Who's who in Big Pharma offers appetizing look at ASCO data

With the big American Society of Clinical Oncology meeting coming up in two weeks, anticipation about the coming onslaught of data is mounting. Last night, ASCO released some key abstracts for studies to be presented at the meeting, offering an aperitif to oncology-drug followers. Here is a sampling of news, some from our sister publication FierceBiotech:

  • Immunotherapies are promising to be the stars at this year's ASCO meeting, The Wall Street Journal reports, citing studies from Bristol-Myers Squibb ($BMY) in melanoma and from Roche ($RHHBY) in several different cancers, including advanced skin cancer. Report
  • Among Bayer's anticipated ASCO data is a study looking at the liver and kidney cancer drug Nexavar in patients with thyroid cancer. The company will also be rolling out new data on its colon cancer drug Stivarga, with new studies and analysis in gastrointestinal stromal tumors, liver cancer and colon cancer. The brand-new Xofigo, a radiotherapy for prostate cancer, also gets new analysis. Release | Analyst Report
  • New data on Onyx Pharmaceuticals' ($ONXX) multiple myeloma drug Kyprolis showed its effectiveness in various combination therapies, including a four-drug combo of Kyprolis, the chemo drugs carfilzomib and dexamethasone, and the Celgene ($CELG) blood cancer drug Revlimid. The regimen had an overall response rate of 69%, despite 42% of participants previously failing on Revlimid. Release | Analyst Note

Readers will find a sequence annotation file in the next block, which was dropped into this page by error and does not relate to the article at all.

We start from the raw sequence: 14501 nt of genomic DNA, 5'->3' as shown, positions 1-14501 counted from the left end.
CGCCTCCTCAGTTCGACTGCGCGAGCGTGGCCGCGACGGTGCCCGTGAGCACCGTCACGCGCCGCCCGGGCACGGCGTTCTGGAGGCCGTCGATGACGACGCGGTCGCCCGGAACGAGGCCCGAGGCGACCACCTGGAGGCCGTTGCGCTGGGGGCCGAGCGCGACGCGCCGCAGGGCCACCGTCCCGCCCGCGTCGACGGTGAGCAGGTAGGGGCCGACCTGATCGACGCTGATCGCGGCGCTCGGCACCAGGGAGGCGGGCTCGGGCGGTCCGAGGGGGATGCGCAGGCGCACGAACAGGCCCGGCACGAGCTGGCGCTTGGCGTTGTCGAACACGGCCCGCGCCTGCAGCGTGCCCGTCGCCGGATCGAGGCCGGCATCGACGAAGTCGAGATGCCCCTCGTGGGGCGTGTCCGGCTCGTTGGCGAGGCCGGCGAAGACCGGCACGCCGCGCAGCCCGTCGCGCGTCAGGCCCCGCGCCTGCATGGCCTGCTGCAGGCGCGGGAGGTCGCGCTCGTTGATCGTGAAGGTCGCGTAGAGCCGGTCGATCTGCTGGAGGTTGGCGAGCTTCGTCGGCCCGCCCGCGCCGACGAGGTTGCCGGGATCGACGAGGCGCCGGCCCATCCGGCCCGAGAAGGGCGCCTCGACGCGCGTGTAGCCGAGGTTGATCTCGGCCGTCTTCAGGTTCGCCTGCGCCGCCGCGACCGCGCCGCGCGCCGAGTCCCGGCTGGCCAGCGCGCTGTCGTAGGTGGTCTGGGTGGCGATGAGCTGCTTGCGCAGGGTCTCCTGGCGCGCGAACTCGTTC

• Bristol-Myers Squibb edged ahead in the race to develop a new immunotherapy to fight cancer. Several companies are working on PD-1 drugs, which strip away defense mechanisms tumor cells use to fight T-cells, but BMS study data showed that 40% of melanoma patients responded to a combination of its PD-1 therapy, nivolumab, with the already marketed Yervoy. Almost one-third of the patients saw their tumors shrink by more than 80% in 12 weeks. Report | Report
  • Gilead Sciences ($GILD), best known for its antiviral drugs, is making an ambitious bid to build a portfolio in oncology. A small, early-stage study, featuring its leukemia drug idelalisib, shrank tumors in more than half of patients with chronic lymphocytic leukemia, delivering medial progression-free survival of 17 months. Gilead is now looking to work with FDA on an accelerated development timeline. Report
  • Aiming to grab some of the ASCO spotlight, AstraZeneca announced that it was revving up development of its oncology program, moving three drugs into phase III. The company needs all the help it can get on the pipeline front, as patent expirations sap its sales and some of its recent drug candidates have fallen flat. Release | Report
  • In a boost for Roche's bid for a follow-up to Rituxan, Roche's new leukemia drug bested the older med in a leukemia study. Obinutuzumab, also known as GA101, added to chemo not only beat chemotherapy alone, but also delivered against a combination of Rituxan and chemotherapy. The new combo reduced the risk of death by 86% and showed an average period of progression-free survival of 23 months, compared with 10 months for the chemo arm. Report | Release

Special Reports: Top 10 Late-Stage Cancer Drugs – 2012 | Blockbuster buzz: 15 top therapies in late-stage development

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